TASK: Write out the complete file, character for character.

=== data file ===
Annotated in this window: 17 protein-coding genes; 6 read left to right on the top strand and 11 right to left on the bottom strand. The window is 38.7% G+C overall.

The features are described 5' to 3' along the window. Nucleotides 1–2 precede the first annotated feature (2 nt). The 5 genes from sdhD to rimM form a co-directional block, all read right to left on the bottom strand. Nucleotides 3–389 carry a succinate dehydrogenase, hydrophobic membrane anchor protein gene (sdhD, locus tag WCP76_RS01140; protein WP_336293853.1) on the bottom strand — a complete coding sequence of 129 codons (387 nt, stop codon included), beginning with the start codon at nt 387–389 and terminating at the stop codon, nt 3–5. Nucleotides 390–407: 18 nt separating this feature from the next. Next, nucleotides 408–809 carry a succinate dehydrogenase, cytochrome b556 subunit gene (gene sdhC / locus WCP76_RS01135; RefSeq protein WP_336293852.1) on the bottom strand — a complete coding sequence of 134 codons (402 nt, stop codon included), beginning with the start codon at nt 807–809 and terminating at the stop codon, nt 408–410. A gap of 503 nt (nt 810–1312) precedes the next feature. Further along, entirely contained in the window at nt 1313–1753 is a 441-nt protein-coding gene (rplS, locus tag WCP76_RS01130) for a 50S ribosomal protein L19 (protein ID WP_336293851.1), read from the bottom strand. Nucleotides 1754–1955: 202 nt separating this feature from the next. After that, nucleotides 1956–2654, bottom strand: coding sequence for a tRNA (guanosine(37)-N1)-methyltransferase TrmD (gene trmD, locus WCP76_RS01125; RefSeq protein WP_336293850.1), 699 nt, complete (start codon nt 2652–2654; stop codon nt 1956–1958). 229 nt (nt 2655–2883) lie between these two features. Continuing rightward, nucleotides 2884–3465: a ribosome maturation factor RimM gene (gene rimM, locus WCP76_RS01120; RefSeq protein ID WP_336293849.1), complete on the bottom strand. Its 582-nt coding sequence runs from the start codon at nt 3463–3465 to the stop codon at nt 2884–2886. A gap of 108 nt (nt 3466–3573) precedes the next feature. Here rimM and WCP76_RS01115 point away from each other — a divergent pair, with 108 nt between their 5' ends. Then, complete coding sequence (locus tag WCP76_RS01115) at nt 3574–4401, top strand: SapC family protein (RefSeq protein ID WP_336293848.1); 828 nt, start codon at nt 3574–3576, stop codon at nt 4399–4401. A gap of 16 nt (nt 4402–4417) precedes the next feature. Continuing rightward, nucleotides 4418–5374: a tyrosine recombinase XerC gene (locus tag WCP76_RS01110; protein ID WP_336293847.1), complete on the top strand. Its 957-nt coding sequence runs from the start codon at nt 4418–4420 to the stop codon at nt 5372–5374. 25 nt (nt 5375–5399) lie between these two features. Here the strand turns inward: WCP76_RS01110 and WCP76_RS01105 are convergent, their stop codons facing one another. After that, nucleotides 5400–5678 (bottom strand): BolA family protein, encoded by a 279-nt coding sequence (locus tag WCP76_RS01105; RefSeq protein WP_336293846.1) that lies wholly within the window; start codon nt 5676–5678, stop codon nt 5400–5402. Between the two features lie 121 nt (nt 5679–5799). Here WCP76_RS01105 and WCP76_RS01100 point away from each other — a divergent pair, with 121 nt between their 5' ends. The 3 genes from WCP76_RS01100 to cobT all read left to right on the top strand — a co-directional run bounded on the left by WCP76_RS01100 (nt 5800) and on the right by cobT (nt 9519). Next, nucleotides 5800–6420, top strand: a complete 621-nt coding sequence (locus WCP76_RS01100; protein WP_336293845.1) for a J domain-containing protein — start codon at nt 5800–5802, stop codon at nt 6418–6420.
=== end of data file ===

Annotated in this window: 17 protein-coding genes; 6 read left to right on the top strand and 11 right to left on the bottom strand. The window is 38.7% G+C overall.

The features are described 5' to 3' along the window. Nucleotides 1–2 precede the first annotated feature (2 nt). The 5 genes from sdhD to rimM form a co-directional block, all read right to left on the bottom strand. Nucleotides 3–389 carry a succinate dehydrogenase, hydrophobic membrane anchor protein gene (sdhD, locus tag WCP76_RS01140; protein WP_336293853.1) on the bottom strand — a complete coding sequence of 129 codons (387 nt, stop codon included), beginning with the start codon at nt 387–389 and terminating at the stop codon, nt 3–5. Nucleotides 390–407: 18 nt separating this feature from the next. Next, nucleotides 408–809 carry a succinate dehydrogenase, cytochrome b556 subunit gene (gene sdhC / locus WCP76_RS01135; RefSeq protein WP_336293852.1) on the bottom strand — a complete coding sequence of 134 codons (402 nt, stop codon included), beginning with the start codon at nt 807–809 and terminating at the stop codon, nt 408–410. A gap of 503 nt (nt 810–1312) precedes the next feature. Further along, entirely contained in the window at nt 1313–1753 is a 441-nt protein-coding gene (rplS, locus tag WCP76_RS01130) for a 50S ribosomal protein L19 (protein ID WP_336293851.1), read from the bottom strand. Nucleotides 1754–1955: 202 nt separating this feature from the next. After that, nucleotides 1956–2654, bottom strand: coding sequence for a tRNA (guanosine(37)-N1)-methyltransferase TrmD (gene trmD, locus WCP76_RS01125; RefSeq protein WP_336293850.1), 699 nt, complete (start codon nt 2652–2654; stop codon nt 1956–1958). 229 nt (nt 2655–2883) lie between these two features. Continuing rightward, nucleotides 2884–3465: a ribosome maturation factor RimM gene (gene rimM, locus WCP76_RS01120; RefSeq protein ID WP_336293849.1), complete on the bottom strand. Its 582-nt coding sequence runs from the start codon at nt 3463–3465 to the stop codon at nt 2884–2886. A gap of 108 nt (nt 3466–3573) precedes the next feature. Here rimM and WCP76_RS01115 point away from each other — a divergent pair, with 108 nt between their 5' ends. Then, complete coding sequence (locus tag WCP76_RS01115) at nt 3574–4401, top strand: SapC family protein (RefSeq protein ID WP_336293848.1); 828 nt, start codon at nt 3574–3576, stop codon at nt 4399–4401. A gap of 16 nt (nt 4402–4417) precedes the next feature. Continuing rightward, nucleotides 4418–5374: a tyrosine recombinase XerC gene (locus tag WCP76_RS01110; protein ID WP_336293847.1), complete on the top strand. Its 957-nt coding sequence runs from the start codon at nt 4418–4420 to the stop codon at nt 5372–5374. 25 nt (nt 5375–5399) lie between these two features. Here the strand turns inward: WCP76_RS01110 and WCP76_RS01105 are convergent, their stop codons facing one another. After that, nucleotides 5400–5678 (bottom strand): BolA family protein, encoded by a 279-nt coding sequence (locus tag WCP76_RS01105; RefSeq protein WP_336293846.1) that lies wholly within the window; start codon nt 5676–5678, stop codon nt 5400–5402. Between the two features lie 121 nt (nt 5679–5799). Here WCP76_RS01105 and WCP76_RS01100 point away from each other — a divergent pair, with 121 nt between their 5' ends. The 3 genes from WCP76_RS01100 to cobT all read left to right on the top strand — a co-directional run bounded on the left by WCP76_RS01100 (nt 5800) and on the right by cobT (nt 9519). Next, nucleotides 5800–6420, top strand: a complete 621-nt coding sequence (locus WCP76_RS01100; protein WP_336293845.1) for a J domain-containing protein — start codon at nt 5800–5802, stop codon at nt 6418–6420.